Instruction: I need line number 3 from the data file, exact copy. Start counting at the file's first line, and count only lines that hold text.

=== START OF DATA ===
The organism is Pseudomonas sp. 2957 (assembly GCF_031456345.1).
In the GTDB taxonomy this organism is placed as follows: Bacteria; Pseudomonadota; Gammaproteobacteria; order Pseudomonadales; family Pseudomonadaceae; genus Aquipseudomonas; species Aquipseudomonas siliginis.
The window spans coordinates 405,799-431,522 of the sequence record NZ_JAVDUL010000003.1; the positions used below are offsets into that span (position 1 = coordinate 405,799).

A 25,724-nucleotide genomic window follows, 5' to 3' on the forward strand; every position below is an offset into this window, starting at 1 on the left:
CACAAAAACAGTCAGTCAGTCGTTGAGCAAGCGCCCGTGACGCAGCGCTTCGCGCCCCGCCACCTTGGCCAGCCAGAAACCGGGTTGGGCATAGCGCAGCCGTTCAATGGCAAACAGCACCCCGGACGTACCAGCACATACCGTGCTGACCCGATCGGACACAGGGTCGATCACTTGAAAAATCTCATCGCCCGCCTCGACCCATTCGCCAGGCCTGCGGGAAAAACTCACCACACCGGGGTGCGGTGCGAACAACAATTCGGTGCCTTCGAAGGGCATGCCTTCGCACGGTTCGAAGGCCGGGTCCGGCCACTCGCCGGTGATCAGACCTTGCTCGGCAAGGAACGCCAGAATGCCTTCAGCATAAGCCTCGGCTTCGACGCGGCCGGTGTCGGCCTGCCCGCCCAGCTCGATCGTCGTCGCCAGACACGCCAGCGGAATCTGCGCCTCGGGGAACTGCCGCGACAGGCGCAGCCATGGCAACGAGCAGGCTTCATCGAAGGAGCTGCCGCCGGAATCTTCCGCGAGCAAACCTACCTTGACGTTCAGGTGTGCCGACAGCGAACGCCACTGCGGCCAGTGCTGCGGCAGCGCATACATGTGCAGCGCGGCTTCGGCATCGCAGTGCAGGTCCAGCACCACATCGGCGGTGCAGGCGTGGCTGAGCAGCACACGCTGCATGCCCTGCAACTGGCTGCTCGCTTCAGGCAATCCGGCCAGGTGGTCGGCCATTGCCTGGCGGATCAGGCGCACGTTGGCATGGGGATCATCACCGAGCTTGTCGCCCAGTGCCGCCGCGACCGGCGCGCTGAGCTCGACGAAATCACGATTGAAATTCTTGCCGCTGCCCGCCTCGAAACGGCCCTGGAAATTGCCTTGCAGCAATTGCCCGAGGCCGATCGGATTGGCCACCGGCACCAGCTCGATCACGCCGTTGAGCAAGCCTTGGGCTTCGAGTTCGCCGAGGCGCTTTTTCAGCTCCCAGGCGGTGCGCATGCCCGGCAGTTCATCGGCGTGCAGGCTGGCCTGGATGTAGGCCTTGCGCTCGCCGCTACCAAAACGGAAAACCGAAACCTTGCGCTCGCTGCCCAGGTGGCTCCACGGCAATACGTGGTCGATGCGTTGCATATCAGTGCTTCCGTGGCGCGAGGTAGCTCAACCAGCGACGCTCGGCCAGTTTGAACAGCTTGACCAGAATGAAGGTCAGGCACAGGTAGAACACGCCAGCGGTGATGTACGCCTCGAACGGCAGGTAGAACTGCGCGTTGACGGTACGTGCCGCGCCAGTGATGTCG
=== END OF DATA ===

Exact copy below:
The window spans coordinates 405,799-431,522 of the sequence record NZ_JAVDUL010000003.1; the positions used below are offsets into that span (position 1 = coordinate 405,799).